Fast Fashion Equals Fast Waste

The process of fast fashion has been increasing throughout the world and impacting the earth’s environment.

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Fast Fashion Equals Fast Waste

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The shirt you got from Forever 21 and your brand new pair of jeans you got for a bargain at H&M. Those stores and many others are fast fashion brands. Fast fashion is when a fashion brand sells trendy clothing inexpensively to customers produced rapidly by mass-market retailers. The whole process takes about five weeks to design, manufacture and sell, much faster than it used to be and is increasing throughout the world, especially in developed countries.  

Since the late 1990s, the demand for clothing increased as manufacturing developed. Fast fashion became more popular as customers found a benefit: trendy clothing at an affordable price. These two factors were the key to success in fast fashion. Those two factors cause customers to be part of a repetitive cycle of buy, wear, and throw. Today many customers find the need to constantly own trendy clothing, and fast fashion is what they turn to because of its convenience.

Although there are benefits of fast fashion, the drawbacks outweigh the benefits. Fast fashion produces a massive amount of clothing in a short period of time and they are put out into stores at a rapid pace. The clothing in the store doesn’t always end up into a customer’s closet, instead, they go to the landfills. Destroying unsold clothing is a characteristic of fast fashion, causing it to be the second largest polluter after oil. The massive amount of clothing may keep the customers satisfied, but leads to a countless amount of clothing items going into landfills.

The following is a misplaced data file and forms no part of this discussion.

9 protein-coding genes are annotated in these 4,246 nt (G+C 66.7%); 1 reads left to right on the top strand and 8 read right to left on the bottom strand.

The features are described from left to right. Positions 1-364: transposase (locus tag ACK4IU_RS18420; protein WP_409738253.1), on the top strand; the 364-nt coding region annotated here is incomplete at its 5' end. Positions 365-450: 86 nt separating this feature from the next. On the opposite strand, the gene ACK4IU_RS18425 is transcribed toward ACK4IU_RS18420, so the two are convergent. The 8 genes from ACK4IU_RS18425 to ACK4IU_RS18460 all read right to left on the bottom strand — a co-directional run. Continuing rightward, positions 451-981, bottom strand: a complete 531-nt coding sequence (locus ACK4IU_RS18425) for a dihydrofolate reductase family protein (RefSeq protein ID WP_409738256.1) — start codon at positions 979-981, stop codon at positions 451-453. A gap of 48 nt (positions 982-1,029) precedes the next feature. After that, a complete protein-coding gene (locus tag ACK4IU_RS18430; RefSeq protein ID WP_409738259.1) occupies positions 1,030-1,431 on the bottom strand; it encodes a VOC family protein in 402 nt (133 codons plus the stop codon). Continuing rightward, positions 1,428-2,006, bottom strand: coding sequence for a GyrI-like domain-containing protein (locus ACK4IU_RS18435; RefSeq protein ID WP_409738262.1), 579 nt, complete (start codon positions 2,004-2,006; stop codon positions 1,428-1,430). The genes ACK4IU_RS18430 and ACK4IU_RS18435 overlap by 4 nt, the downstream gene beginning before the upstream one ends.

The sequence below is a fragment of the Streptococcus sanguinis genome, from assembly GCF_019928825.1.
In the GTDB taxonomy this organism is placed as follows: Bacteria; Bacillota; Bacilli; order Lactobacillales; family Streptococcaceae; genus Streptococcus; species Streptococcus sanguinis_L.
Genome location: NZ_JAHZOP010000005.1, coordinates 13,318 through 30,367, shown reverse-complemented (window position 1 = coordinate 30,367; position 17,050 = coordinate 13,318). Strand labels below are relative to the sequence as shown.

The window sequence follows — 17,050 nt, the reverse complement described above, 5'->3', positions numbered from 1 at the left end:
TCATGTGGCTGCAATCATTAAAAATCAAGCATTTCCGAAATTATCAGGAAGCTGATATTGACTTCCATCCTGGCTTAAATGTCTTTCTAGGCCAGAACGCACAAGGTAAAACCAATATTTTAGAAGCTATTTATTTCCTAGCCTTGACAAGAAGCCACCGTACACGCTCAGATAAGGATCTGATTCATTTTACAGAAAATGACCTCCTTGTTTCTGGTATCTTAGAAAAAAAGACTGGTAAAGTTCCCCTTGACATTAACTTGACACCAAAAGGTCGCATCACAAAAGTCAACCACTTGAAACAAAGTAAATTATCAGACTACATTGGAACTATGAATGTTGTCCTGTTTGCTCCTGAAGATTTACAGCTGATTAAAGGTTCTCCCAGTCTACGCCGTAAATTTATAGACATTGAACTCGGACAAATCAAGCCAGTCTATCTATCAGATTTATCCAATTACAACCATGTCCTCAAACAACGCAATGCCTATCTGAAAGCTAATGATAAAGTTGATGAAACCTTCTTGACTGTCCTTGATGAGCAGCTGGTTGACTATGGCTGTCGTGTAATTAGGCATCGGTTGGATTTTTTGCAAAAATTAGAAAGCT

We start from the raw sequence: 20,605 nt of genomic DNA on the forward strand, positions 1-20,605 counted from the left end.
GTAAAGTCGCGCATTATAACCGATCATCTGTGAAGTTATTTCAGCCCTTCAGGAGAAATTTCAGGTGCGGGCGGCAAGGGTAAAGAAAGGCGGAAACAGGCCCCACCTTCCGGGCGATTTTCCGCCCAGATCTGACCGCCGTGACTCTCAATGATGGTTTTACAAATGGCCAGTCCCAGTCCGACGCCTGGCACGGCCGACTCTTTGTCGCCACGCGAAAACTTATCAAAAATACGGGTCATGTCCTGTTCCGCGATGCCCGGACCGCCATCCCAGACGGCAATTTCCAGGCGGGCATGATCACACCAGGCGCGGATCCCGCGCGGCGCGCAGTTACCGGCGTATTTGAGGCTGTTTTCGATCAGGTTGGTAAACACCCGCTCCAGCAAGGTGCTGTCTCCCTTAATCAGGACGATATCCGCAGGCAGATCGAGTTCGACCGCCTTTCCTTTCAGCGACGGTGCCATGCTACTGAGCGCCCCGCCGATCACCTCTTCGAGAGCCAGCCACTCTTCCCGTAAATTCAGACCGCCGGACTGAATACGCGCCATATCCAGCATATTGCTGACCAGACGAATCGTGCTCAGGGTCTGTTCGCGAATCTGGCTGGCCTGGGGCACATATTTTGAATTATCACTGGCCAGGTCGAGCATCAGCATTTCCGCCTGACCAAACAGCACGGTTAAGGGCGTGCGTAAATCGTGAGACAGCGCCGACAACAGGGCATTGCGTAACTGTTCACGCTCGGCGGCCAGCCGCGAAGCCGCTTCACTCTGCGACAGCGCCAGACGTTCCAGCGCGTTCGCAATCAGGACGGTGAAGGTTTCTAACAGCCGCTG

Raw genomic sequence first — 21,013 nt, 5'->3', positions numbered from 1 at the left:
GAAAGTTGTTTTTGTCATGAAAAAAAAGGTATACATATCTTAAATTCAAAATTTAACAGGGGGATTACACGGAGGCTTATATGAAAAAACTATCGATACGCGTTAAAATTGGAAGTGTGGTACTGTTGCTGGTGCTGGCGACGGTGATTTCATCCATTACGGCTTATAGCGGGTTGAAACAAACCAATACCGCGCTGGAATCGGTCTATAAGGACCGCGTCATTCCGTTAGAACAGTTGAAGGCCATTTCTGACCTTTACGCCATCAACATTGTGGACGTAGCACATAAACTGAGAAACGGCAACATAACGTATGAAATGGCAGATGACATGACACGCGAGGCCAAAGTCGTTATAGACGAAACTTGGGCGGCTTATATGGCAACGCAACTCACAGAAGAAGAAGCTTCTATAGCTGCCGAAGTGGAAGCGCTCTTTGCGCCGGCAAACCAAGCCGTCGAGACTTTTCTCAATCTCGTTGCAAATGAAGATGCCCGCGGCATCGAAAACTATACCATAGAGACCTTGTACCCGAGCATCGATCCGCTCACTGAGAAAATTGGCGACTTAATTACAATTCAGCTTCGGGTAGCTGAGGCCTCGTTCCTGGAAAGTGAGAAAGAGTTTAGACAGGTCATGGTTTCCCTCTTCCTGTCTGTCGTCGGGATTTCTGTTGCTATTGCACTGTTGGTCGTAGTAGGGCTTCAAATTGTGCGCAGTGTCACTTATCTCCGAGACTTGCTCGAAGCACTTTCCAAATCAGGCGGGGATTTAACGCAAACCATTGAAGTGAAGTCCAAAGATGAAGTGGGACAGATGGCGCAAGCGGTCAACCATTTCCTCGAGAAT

In fact in 2012, 84% of the United States’ unwanted clothing ended up in a landfill. The landfills are continuing to grow and they are taking over the earth’s land that could be used for a more productive purpose, such as food production or housing. Unlike food, clothing that is made out of non-natural material cannot biodegrade. Cotton, silk, and other clothing materials are buried in the landfills and producing methane and carbon dioxide. Carbon dioxide emissions are one of many biggest problems that come from fast fashion and the main contributor to climate change. The carbon dioxide doesn’t just come out of buried clothing but during the process of fast fashion as well. Fashion industries are responsible for 10% of worldwide carbon dioxide emissions. Transportation, production, and manufacturing all use energy to create the majority of the greenhouse gases.

Some entrepreneurs are making a move to make fast fashion more eco-friendly. For example, H&M has set a wardrobe recycling program to avoid having customers to just throw away their clothing. The customers who bring in five or more clothing items or shoes will receive a discount. A strategy that Patagonia has been doing is to make their fleece jackets out of polyester from recycled bottles. Certainly there are many other entrepreneurs that are doing the same thing, but those are not the only solution to this problem. Customers can also take part in this solution by recycling, reusing their unwanted clothing, and shopping at thrift stores. 

 

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